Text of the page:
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Re: Build error in swig-pl

From: David James <james82_at_gmail.com>
Date: Tue, 30 Jun 2009 12:10:31 -0700

On Tue, Jun 30, 2009 at 11:32 AM, Hyrum K. Wright<hyrum_at_hyrumwright.org> wrote:
> Providing two pools is actually a much more efficient memory strategy.  The
> main idea is that the caller of a function, not the function itself, can
> better manage the temporary memory which that function needs.  For instance,
> if several functions are called in succession, and they all create, use and
> destroy their own subpools, this introduces a fair amount of both space and
> runtime overhead.  However, if the calling function can create one subpool,
> and let each of the called functions use it, that overhead is greatly
> reduced.
> We've been using this paradigm for several months within libsvn_wc, with
> good results, and as we start pushing our changes into the public API, more
> instances of scratch_pool/result_pool will arise.  You can find a more
> thorough discussion of this method, and its rationale, in this thread:
> http://svn.haxx.se/dev/archive-2008-10/0268.shtml

Sounds good.

> In any case, I don't think that the limitations of our binding framework
> should drive API decisions within the core Subversion libraries.
> (I'm curious, though.  In what way aren't scratch_pool or result_pool
> "regular" pools?)

Good point -- I think my terminology might be a bit off.

Both scratch pools and result pools have been around for a long time,
but our SWIG bindings expect that each function will only have one of
the two pools around. I guess an "regular" (old-style) pool would be a
pool that is either a scratch pool or a result pool, but not both.

>> In general, it is quite confusing and hard to maintain that our SWIG
>> bindings are trying to make general decisions about how to handle
>> function wrapping based on the names of variables in function
>> declarations. Unfortunately, the current design of our SWIG bindings
>> requires this type of trickery. In the ctypes python bindings, we
>> simply wrap functions "as is", so there is no need for any fancy rules
>> based on variable names. This type of design, I think, is much more
>> maintainable for the long term, because it allows Subversion API
>> designers to write their functions any way they want without needing
>> to think about how our fancy SWIG rules will interpret your changes.
> You make a good point: relying upon bindings which depend on parameter names
> to work properly is brittle, and error-prone over the long term.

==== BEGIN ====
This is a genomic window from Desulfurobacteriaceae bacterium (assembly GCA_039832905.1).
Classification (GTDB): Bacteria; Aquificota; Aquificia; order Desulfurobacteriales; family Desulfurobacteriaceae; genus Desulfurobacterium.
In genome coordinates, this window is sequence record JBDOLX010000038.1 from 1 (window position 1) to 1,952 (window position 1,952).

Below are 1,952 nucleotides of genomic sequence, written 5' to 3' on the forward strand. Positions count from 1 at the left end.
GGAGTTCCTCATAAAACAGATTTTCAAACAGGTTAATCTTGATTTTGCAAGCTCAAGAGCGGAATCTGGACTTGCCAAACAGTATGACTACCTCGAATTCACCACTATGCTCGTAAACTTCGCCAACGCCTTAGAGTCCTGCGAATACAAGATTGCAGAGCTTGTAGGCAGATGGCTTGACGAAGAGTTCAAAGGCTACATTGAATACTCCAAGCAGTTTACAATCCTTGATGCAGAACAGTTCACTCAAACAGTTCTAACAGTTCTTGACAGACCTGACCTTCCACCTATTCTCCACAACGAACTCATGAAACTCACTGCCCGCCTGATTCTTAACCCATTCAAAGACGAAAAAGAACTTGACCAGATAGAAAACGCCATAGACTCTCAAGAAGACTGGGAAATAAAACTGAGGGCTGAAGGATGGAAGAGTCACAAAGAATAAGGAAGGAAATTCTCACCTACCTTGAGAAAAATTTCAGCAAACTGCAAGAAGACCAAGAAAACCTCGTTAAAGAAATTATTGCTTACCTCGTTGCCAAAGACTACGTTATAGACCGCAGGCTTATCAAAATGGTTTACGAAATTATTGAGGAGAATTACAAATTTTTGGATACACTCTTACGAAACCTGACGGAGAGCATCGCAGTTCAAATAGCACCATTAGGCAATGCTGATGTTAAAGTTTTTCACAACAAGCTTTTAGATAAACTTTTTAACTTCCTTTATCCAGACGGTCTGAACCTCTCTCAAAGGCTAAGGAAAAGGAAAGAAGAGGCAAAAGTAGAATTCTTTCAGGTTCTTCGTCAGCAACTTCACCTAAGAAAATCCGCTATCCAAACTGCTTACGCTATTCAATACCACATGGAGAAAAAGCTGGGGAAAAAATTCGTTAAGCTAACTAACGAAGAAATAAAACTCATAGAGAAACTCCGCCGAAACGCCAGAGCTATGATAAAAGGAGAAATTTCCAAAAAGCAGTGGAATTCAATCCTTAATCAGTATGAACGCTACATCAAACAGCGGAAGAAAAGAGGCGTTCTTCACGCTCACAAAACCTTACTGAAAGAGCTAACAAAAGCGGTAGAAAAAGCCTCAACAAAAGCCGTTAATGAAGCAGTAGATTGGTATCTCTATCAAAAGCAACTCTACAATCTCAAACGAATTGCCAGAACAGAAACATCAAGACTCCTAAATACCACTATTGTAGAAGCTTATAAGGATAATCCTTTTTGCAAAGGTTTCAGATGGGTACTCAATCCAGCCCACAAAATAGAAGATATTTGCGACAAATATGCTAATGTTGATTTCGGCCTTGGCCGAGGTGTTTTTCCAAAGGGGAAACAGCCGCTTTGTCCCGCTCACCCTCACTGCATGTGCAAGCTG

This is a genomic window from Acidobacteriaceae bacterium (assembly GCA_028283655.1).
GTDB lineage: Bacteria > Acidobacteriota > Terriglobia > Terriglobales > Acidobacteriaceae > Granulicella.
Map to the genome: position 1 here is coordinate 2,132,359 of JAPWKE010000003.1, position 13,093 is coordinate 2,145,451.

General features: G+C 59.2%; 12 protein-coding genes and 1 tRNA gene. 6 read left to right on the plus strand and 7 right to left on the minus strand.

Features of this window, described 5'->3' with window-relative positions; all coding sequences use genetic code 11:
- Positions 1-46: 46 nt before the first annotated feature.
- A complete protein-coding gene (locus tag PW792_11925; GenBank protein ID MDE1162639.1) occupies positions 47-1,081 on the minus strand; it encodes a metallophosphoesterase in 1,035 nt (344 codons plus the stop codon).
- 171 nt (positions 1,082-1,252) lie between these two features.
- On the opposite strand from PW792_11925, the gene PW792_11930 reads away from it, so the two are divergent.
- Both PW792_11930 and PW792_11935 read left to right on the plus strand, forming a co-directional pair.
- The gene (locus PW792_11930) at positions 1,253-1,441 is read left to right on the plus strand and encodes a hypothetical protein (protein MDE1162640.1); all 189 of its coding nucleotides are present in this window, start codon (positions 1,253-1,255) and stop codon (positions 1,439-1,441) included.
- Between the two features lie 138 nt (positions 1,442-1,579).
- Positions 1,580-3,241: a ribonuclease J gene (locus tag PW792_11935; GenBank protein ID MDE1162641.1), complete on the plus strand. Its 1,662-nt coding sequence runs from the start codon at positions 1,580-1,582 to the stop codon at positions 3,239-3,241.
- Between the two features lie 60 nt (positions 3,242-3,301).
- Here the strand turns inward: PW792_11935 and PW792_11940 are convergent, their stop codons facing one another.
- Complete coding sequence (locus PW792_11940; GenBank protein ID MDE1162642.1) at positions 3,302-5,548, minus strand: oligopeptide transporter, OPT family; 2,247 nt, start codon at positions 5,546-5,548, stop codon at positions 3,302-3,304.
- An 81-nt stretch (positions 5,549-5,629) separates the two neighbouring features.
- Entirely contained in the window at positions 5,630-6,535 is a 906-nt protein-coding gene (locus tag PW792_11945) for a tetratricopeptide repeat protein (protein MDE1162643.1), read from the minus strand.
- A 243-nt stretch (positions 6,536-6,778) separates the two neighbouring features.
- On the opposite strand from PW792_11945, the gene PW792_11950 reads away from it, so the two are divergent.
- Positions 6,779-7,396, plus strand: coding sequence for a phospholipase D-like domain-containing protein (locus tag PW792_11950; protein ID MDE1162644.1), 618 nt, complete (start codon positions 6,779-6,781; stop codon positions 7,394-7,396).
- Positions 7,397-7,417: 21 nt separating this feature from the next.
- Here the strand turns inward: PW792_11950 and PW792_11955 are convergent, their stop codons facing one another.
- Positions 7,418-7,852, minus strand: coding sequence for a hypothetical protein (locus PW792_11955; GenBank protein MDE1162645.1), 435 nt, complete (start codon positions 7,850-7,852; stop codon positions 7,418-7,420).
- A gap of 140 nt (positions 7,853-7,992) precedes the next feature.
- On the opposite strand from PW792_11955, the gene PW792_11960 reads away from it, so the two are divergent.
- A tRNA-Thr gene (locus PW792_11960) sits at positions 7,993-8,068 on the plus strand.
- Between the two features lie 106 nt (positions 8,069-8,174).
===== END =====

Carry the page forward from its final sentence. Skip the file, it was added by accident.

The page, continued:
>  Unfortunately, I don't have any good suggestions for eliminating this
> problem.

On Tue, Jun 30, 2009 at 11:45 AM, Stefan Sperling<stsp_at_elego.de> wrote:
> If SWIG cannot keep up with the requirements we have for our API,
> then maybe we should part from SWIG in the long term and use binding
> mechanisms such as ctypes instead? Perl and Ruby should have similar
> mechanisms to interface with C. This is an even larger amount of work
> though...

To be clear, the issue here is not with SWIG per-se. The issue is that
our Subversion SWIG bindings are very ambitious and try to do fancy
conversions just based on variable name information. It is actually
significantly easier to just leave the variables alone and not convert
them. SWIG actually leaves variables alone by default, so if we wanted
to just leave variables alone we could have significantly simpler
bindings. The big issue with simplifying our bindings, though, is
whether we are willing to completely break compatibility with all
existing users of the bindings.

>> You could also teach all three sets of bindings to understand the
>> difference between result pools and scratch pools, but that would be a
>> much bigger project.
> I think this will be necessary...

OK. This might not be that hard.

To fix this, we would need to change all three sets of bindings to
associate the "result_pool" with any variables that are returned by
the function.

Perl bindings, Ruby bindings: Just add "result_pool" to the list of
variables in the %apply statement. The "scratch_pool" should not be
added to the apply statement, because we don't want the perl bindings
to associate the returned variables with the scratch_pool. It would
look like this:

#if def SWIGPERL
%apply apr_pool_t *pool {
   apr_pool_t *dir_pool,
   apr_pool_t *file_pool,
   apr_pool_t *node_pool,
   apr_pool_t *result_pool

#if def SWIGRUBY
%apply apr_pool_t *pool {
   apr_pool_t *dir_pool,
   apr_pool_t *file_pool,
   apr_pool_t *node_pool,
   apr_pool_t *result_pool

Python bindings: Create a specialized typedef for scratch_pool, but
leave result_pool alone so that it will be caught by the existing
wrapper for apr_pool_t *. In this case, the important part about
wrapping scratch_pool separately is that we make sure that the
existing wrapper for apr_pool_t * does not grab the scratch pool and
think that it is being used to store variables. We would also want to
write a test case to make sure that the returned variables are
associated with the right pool.

All of the above changes should be relatively straightforward work
(maybe only a few hours) but it may be hard to find volunteers.



Received on 2009-06-30 21:11:23 CEST

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